Cassandra is designed to handle big data workloads across multiple nodes with no single point of failure. Its architecture is based on the understanding that system and hardware failures can and do occur. Cassandra addresses the problem of failures by employing a peer-to-peer distributed system where all nodes are the same and data is distributed among all nodes in the cluster [can a cluster be defined across data centers? yes]. Each node exchanges information across the cluster every second [same for multiple data centers?]. A [sequentially written] commit log on each node captures write activity to ensure data durability. Data is also written to an in-memory structure, called a memtable, and then written to a [append only] data file called an SSTable on disk once the memory structure is full [can the same data be in the memtable and the SSTable at the same time?  Ie., can the memtable act like a cache?][Is the commit log truncated when data is written to the SSTable?] All writes are automatically partitioned and replicated throughout the cluster. Using a process called compaction Cassandra periodically consolidates SSTables, discards tombstones (an indicator that a column was deleted), and regenerates the index in the SSTable.

Cassandra is a row-oriented database. Cassandra’s architecture allows any authorized user to connect to any node in any data center and access data using the CQL language. For ease of use, CQL uses a similar syntax to SQL. From the CQL perspective the database consists of tables. Typically, a cluster has one keyspace per application. Developers can access CQL through cqlsh as well as via drivers for application languages.

Client read or write requests can go to any node in the cluster. When a client connects to a node with a request, that node serves as the coordinator for that particular client operation. The coordinator acts as a proxy between the client application and the nodes that own the data being requested. The coordinator determines which nodes in the ring should get the request based on how the cluster is configured. For more information, see Client requests.

Key components for configuring Cassandra

  • Gossip: A peer-to-peer communication protocol to discover and share location and state information about the other nodes in a Cassandra cluster.Gossip information is also persisted locally by each node to use immediately when a node restarts. You may want to purge gossip history on node restart for various reasons, such as when the node’s IP addresses has changed.
  • Partitioner: A partitioner determines how to distribute the data across the nodes in the cluster. Choosing a partitioner determines which node to place the first copy of data on.[Partitioners use various algorithms to assign the key value of a data row to an integer “token”.] You must set the partitioner type and assign the node a num_tokens value for each node (the more tokens assigned to a node, the more data will be stored there). [New configurations typically use virtual nodes to evenly spread tokens across (physical) nodes].  If not using virtual nodes (vnodes), use the initial_token setting instead.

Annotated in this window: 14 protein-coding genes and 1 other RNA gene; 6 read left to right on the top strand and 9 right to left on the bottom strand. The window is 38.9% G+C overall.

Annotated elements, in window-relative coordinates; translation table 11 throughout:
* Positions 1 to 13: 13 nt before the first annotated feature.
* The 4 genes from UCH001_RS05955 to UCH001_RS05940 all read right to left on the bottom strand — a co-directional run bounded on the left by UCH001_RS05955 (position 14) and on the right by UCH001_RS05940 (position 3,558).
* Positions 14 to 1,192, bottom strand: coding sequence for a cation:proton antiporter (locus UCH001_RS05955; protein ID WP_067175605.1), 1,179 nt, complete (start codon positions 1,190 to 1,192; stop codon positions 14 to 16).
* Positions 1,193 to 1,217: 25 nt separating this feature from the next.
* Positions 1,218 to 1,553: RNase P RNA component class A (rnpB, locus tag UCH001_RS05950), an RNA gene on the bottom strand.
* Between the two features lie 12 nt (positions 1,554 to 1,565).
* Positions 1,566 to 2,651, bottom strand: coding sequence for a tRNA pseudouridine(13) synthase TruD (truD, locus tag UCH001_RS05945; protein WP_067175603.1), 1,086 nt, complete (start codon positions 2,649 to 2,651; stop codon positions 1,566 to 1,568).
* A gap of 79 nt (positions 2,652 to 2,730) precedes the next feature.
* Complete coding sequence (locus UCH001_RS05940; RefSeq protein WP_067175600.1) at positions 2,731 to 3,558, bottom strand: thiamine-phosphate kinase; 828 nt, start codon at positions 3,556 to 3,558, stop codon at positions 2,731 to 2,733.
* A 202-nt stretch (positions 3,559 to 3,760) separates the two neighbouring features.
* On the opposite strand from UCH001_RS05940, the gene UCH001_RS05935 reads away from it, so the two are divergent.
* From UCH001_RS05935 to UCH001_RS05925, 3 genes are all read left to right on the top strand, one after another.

• Replica placement strategy: Cassandra stores copies of data [a “copy of data” or “replica” is a group of data rows mapping to the same token value] on multiple nodes to ensure reliability and fault tolerance. A replication strategy determines which [on how many redundant] nodes to place replicas [within a data center, if applicable]. The first replica of data is simply the first copy; it is not unique in any sense.When you create a keyspace, you must define the replica placement strategy and the number of replicas you want. [The NetworkTopologyStrategy is highly recommended for most deployments because it is much easier to expand to multiple data centers when required by future expansion  If using data centers, you define the number of replicas you want in each data center.  Each data center holds a copy of all data].
  • Snitch: A snitch defines the topology information [eg., racks and data centers] that the replication strategy uses to place replicas and route requests efficiently. [By default, the snitch software monitors the performance of reads from the various replicas and chooses the best replica for reading based on this history]You need to configure a snitch when you create a cluster. The snitch is responsible for knowing the location of nodes within your network topology and distributing replicas by grouping machines into data centers and racks.
  • The cassandra.yaml file is the main configuration file for Cassandra. In this file, you set the initialization properties for a cluster, caching parameters for tables, properties for tuning and resource utilization, timeout settings, client connections, backups, and security.